March 12, 2012 Leave a comment
Action/adventure writer Leon Puissegur is the author of The Oil Man whose absence of an agent motivated him to try self-publishing instead. Read about Leon’s experience with social media marketing and the drawbacks of self-publishing.
1. Pretend for a moment I’m a reader looking for my next book. Pitch me your book in five to ten sentences.
Wow! How about them oil prices! Check this out, a new book about oil and greed! This book explores some very possible ideas and it is now fiction, but so was Jules Vern’s trip to the moon and the United States did that! This book explores possibilities with gun fights, chases, and all the action/adventure one would like!
2. What motivated you to become an indie writer?
I just love to write, it makes me feel good to know that maybe some of my fiction would one day be true and with my other book, it makes me glad to be able to place the truth out there for people to explore when they look back on history.
3. Have you been traditionally published? Why or why not?
I have tried to get published by the big houses only to be turned down numerous times. I never had an agent and most big houses want an agent to discuss the sales of any new book.
4. How have you liked self-publishing so far?
It is kind of troubling since it is hard to really “push” the sales of our books. On the other hand, I know what is being sold and where they are being sold.
5. Tell me about the marketing techniques you’ve used to sell your books. Which ones have been the most successful?
I have tried all sorts of the new “media”: I have used Twitter, Facebook, LinkedIn, and just about any other media I can find. It is hard to tell which one has really produced any sales since those whom have bought the book have done so from Amazon.com.
6. Are there any marketing techniques you intentionally avoided or discontinued, and if so, why?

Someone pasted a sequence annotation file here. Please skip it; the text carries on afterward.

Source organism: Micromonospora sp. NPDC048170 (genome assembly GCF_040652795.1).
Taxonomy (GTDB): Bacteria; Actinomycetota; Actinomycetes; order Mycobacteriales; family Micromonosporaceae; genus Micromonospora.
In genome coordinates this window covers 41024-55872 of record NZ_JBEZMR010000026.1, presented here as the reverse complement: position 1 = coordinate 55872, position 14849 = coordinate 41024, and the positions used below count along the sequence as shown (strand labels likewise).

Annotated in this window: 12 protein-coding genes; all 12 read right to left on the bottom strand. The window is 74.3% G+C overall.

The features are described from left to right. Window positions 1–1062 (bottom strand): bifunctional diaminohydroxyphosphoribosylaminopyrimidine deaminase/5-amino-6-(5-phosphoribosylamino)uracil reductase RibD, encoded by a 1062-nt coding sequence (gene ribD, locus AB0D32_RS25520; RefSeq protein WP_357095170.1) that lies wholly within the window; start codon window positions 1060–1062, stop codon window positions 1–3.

I have backed off of Facebook since that is usually family and friends and many of them have complained about my use of Facebook to promote my book. It seems that they are more interested in what they are doing during the day then about someone trying to sell their books.
7. What’s the most important thing you’ve learned about self-publishing that you didn’t know when you started out?
Self-publishing is a lot of hard work and it is hard to keep writing and not promoting the new book! I did not know that the amount of promoting my work would take up so much time on the social networks.
8. If you could do one thing differently in publishing your books, what would it be?
I think I would try to find an agent that would help me get the book into the right place to have it go to the top of the charts. But in doing that, I would have to let go my control of what is going on, so I am not really sure if that would be a good move or not.
9. Independent authors face the obvious challenge of marketing their books without the resources of traditional publishers. What advice do you have for an indie author just starting out?
If an indie author is just starting out, my advice to them would be to make sure you have money set on the side for self-promotion and to buy your own books for signing and passing out for sales. Not having money up front is a big drawback to self-publishing.
10. What projects are you currently working on?
I am currently working on a sequel to The Oil Man although it will not be called The Oil Man or anything close to that. It will bring in some new ideas about not just oil, but also it will open up some strange variances about gold, silver, gems, and other different precious stones and metals.
11. If you could market your brand – not just one particular book, but your overall brand of writing – in one sentence, what would it be?
It would be an action/adventure, twisted with science fiction and truth mixed in.
12. How can readers learn more about your books?
They can go to Leonsbooks.com where I have listed two of my books and some reviews along with the future posting of interviews.